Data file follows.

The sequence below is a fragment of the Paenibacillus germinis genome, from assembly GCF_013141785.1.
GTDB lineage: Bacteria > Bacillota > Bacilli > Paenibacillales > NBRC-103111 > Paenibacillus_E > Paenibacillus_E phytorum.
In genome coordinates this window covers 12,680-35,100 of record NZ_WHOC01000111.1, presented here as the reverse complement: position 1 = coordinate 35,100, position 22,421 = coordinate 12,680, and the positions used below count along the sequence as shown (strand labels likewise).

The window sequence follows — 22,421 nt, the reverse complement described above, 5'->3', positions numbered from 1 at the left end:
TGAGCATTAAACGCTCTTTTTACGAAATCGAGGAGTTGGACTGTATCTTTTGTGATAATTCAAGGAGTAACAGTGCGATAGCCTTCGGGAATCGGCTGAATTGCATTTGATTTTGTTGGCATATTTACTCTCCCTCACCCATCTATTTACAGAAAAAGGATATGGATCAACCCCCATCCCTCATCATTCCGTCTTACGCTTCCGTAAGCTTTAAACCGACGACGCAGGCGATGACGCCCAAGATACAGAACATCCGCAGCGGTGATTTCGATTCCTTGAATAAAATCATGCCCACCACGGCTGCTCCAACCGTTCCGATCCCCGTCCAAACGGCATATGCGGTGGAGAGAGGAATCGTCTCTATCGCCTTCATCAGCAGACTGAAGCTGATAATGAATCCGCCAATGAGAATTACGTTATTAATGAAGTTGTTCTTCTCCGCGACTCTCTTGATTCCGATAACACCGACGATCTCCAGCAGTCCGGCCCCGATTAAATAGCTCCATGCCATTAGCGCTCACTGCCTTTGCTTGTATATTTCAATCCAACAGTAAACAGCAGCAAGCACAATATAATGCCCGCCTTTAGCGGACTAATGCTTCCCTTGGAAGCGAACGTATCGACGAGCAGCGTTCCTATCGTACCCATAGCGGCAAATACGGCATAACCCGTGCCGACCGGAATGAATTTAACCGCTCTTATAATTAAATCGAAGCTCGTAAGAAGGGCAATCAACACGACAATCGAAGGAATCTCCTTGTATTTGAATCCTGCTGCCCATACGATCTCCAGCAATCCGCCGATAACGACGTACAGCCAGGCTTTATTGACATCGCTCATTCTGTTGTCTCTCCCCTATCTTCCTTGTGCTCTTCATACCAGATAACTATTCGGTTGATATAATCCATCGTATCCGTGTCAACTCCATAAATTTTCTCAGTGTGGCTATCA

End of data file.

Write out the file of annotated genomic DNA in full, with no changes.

The sequence below is a fragment of the Paenibacillus germinis genome, from assembly GCF_013141785.1.
GTDB lineage: Bacteria > Bacillota > Bacilli > Paenibacillales > NBRC-103111 > Paenibacillus_E > Paenibacillus_E phytorum.
In genome coordinates this window covers 12,680-35,100 of record NZ_WHOC01000111.1, presented here as the reverse complement: position 1 = coordinate 35,100, position 22,421 = coordinate 12,680, and the positions used below count along the sequence as shown (strand labels likewise).

The window sequence follows — 22,421 nt, the reverse complement described above, 5'->3', positions numbered from 1 at the left end:
TGAGCATTAAACGCTCTTTTTACGAAATCGAGGAGTTGGACTGTATCTTTTGTGATAATTCAAGGAGTAACAGTGCGATAGCCTTCGGGAATCGGCTGAATTGCATTTGATTTTGTTGGCATATTTACTCTCCCTCACCCATCTATTTACAGAAAAAGGATATGGATCAACCCCCATCCCTCATCATTCCGTCTTACGCTTCCGTAAGCTTTAAACCGACGACGCAGGCGATGACGCCCAAGATACAGAACATCCGCAGCGGTGATTTCGATTCCTTGAATAAAATCATGCCCACCACGGCTGCTCCAACCGTTCCGATCCCCGTCCAAACGGCATATGCGGTGGAGAGAGGAATCGTCTCTATCGCCTTCATCAGCAGACTGAAGCTGATAATGAATCCGCCAATGAGAATTACGTTATTAATGAAGTTGTTCTTCTCCGCGACTCTCTTGATTCCGATAACACCGACGATCTCCAGCAGTCCGGCCCCGATTAAATAGCTCCATGCCATTAGCGCTCACTGCCTTTGCTTGTATATTTCAATCCAACAGTAAACAGCAGCAAGCACAATATAATGCCCGCCTTTAGCGGACTAATGCTTCCCTTGGAAGCGAACGTATCGACGAGCAGCGTTCCTATCGTACCCATAGCGGCAAATACGGCATAACCCGTGCCGACCGGAATGAATTTAACCGCTCTTATAATTAAATCGAAGCTCGTAAGAAGGGCAATCAACACGACAATCGAAGGAATCTCCTTGTATTTGAATCCTGCTGCCCATACGATCTCCAGCAATCCGCCGATAACGACGTACAGCCAGGCTTTATTGACATCGCTCATTCTGTTGTCTCTCCCCTATCTTCCTTGTGCTCTTCATACCAGATAACTATTCGGTTGATATAATCCATCGTATCCGTGTCAACTCCATAAATTTTCTCAGTGTGGCTATCA